A data transmission research team based in Germany, Switzerland and Israel has broken the record for data transmission speed from a single laser light source to send large chunks of data at an incredible 26 terabits per second. At that speed, you could transmit the whole contents of the U.S. Library of Congress at an astonishing rate of just ten seconds.
“This is we think the fastest speed and data throughput ever encoded onto a single laser light source,” wrote the scientists.Greater data rates have been achieved in the past down a single fibre, but the issue with these previous efforts is that they required the use of numerous lasers sending light into the fibre and at different frequencies. That meant a lot of complex and expensive equipment and a larger power consumption, even if it is true that lasers take less energy to operate than other forms of light.

You can achieve different frequencies in a laser by simply changing the color of the light transmitted into the fibre. The new technique involves using just one laser to create hundreds of colours at once, all of which can carry a different and unique stream of data.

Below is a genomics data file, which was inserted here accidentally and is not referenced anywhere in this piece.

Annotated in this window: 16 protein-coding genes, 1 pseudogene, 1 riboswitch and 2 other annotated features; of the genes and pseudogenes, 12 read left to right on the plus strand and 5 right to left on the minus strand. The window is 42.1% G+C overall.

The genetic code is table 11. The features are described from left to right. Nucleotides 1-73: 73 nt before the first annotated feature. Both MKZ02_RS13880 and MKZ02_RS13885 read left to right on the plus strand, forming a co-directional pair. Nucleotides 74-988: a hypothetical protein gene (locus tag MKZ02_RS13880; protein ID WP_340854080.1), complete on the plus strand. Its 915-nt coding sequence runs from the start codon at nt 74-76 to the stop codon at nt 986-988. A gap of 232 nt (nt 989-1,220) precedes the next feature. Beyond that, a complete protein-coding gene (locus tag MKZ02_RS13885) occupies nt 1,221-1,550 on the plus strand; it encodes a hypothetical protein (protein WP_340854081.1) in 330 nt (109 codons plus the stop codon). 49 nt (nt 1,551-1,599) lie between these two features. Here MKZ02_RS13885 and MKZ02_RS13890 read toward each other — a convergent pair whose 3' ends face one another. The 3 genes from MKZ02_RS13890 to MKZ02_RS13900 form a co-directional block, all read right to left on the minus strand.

The information is then combined and separated at the other end using optical methods to implement a complex piece of mathematics— the Fourier transform, at speeds which were previously unimagined before.

The scientists carrying out the experiment consider that fibre of multiterabit speeds will soon be routinely required by “new services such as cloud computing, three-dimensional high-definition television and virtual-reality applications”.

They say that their Fourier-transform implementations could perhaps be integrated onto a single chip, therefore making it a true candidate for commercial applications that until today would be too slow in their data transmission rates.